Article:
Brett Eldredge’s ‘Sunday Drive': The Stories Behind the Album
Brett Eldredge will admit it: He lost himself there for a bit. A nearly constant social media presence does things to a man.
"I don't regret that," Eldredge says of his attachment to digital platforms, both his own and those of his beloved pup Edgar, "but it definitely wasn't healthy for me."
So, at the start of 2019, he went (mostly) off the grid: Eldredge traded his flip phone for a smartphone; left Nashville for California and other locations; and bought a Polaroid camera, so that he could occasionally take photos and mail them to his manager to post on Instagram. The decision proved fruitful, both musically and for his mental health.
"I got a lot of surprises on this album, just the whole album in general," Eldredge says of the resulting project, Sunday Drive. "I kind of stepped away from the world for over a year to dive deep, and this album will sound way different than anything you've heard from me, and I think that you're going to love it more than anything you've ever heard of my music ...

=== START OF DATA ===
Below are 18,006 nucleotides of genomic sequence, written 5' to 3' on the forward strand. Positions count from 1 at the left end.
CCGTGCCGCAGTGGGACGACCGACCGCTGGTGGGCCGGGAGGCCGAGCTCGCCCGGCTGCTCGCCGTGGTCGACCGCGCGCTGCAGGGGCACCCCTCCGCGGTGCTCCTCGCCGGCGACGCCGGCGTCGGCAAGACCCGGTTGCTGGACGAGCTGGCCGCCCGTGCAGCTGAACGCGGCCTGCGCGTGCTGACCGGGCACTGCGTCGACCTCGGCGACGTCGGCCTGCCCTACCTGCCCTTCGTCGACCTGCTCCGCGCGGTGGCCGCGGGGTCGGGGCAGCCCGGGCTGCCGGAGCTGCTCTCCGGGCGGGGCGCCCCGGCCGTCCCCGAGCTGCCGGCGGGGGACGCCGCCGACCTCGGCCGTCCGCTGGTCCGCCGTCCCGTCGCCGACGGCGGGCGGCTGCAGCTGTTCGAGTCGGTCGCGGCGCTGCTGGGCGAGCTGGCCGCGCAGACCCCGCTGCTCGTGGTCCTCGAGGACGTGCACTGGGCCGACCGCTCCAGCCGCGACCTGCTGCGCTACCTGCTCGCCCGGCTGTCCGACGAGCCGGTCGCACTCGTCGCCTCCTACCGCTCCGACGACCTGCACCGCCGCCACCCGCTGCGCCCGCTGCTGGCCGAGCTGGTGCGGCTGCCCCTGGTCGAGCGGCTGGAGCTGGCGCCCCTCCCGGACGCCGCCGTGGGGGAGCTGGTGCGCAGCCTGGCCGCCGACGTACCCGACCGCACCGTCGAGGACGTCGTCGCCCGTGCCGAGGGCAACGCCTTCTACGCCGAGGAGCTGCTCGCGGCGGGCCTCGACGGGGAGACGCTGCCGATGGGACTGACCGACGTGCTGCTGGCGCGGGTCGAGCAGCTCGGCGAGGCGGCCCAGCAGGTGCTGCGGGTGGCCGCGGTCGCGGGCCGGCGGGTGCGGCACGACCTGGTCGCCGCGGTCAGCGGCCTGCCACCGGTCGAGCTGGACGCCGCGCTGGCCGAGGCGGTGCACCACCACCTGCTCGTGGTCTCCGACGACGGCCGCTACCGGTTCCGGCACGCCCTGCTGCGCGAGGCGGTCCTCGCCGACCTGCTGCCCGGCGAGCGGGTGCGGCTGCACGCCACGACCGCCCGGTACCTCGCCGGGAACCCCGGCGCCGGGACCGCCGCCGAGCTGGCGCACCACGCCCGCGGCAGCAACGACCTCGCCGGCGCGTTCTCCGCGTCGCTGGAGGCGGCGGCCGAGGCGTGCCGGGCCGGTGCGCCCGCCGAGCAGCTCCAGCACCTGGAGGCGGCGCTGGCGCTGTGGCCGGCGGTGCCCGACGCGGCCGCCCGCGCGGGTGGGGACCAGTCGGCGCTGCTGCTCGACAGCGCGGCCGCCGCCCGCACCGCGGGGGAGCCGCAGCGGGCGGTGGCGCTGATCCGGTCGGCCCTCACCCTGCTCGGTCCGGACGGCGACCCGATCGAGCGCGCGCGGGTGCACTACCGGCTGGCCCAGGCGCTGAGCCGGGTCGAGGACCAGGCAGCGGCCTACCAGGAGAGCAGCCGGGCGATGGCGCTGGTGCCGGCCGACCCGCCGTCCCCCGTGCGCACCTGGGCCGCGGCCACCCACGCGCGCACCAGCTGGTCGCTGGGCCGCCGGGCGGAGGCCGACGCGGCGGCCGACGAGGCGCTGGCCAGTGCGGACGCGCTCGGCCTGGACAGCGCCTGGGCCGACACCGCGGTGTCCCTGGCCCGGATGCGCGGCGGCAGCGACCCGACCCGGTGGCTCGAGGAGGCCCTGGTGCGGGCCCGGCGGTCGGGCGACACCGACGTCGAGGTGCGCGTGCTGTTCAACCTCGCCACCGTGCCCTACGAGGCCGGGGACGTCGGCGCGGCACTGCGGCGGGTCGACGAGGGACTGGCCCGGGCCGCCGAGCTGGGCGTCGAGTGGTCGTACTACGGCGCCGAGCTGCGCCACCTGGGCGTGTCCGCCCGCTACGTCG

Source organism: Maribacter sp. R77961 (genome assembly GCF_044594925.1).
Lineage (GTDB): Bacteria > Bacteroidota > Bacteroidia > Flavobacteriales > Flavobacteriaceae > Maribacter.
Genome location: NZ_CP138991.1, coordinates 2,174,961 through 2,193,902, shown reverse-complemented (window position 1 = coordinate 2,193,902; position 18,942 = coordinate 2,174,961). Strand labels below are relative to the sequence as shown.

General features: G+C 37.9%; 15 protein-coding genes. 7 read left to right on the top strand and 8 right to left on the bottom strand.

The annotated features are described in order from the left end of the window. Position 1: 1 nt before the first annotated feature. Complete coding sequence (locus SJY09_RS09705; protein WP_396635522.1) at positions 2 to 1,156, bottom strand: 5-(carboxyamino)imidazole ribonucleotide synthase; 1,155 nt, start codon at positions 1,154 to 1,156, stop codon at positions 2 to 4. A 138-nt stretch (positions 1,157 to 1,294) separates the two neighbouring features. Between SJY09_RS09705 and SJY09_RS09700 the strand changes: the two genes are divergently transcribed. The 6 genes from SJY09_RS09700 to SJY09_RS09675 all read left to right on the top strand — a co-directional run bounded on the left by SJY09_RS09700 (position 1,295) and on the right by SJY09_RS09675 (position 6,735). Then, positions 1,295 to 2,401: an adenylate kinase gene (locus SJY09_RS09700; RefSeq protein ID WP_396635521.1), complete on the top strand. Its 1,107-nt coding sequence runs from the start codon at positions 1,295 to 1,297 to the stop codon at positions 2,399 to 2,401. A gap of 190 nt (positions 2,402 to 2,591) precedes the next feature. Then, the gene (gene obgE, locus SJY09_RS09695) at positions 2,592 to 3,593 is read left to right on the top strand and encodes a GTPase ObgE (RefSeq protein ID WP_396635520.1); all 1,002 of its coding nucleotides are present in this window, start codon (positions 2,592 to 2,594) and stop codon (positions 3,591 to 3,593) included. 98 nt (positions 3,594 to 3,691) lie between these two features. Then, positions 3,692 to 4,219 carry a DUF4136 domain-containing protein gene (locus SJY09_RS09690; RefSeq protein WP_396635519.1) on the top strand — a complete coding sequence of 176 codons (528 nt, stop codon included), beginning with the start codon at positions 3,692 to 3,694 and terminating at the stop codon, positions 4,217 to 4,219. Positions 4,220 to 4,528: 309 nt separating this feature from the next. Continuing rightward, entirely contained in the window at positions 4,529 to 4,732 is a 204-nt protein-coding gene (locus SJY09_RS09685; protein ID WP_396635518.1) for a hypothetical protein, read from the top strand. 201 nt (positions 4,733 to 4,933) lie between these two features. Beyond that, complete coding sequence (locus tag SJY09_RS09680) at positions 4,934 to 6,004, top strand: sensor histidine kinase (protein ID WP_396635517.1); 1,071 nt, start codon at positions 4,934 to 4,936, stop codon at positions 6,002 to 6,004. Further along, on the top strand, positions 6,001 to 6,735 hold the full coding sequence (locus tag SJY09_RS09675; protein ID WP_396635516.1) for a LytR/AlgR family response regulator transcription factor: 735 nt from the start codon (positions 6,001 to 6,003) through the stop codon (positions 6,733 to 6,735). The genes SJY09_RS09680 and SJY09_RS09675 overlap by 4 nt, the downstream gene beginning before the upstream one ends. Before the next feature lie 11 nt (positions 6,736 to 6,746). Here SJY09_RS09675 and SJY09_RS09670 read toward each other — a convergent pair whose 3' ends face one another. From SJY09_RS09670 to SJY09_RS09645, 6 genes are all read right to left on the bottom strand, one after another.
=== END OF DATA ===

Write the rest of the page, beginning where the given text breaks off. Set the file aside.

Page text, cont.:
"I've poured everything in my heart into this," he adds, "and I think you're gonna see something different from me that you've never heard before."
The Eldredge that fans have gotten to know over three prior albums and a handful of No. 1 hits is still there -- even more so, in fact. He's at his most honest and reflective, and the 12 tracks all have a folk-y dust over them, courtesy of producers Ian Fitchuk and Daniel Tashian, the award-winning duo who produced Kacey Musgraves lauded Golden Hour. Fans of both artists will likely draw parallels between that project and Sunday Drive: Both find their creators peeling away at the layers of their public personas.
While creating Sunday Drive, Eldredge bussed his producers and his manager to his hometown of Paris, Ill. "I showed them those Midwest values that I grew up in and still carry in my life," Eldredge explains. "And then we took that bus from there and went up to Chicago and made this record for -- lived in Chicago for weeks at a time."
That grounding is why a song like "Sunday Drive" -- an outside cut, but one with which Eldredge has a long history -- hits so hard. Why the upbeat "Magnolia" is so fun. And why "Paris Illinois," Eldredge's very own "New York State of Mind," wraps the record up on all the right notes.
Sunday Drive is out Friday (July 10). Keep reading for the stories behind each of the songs, told by Eldredge himself: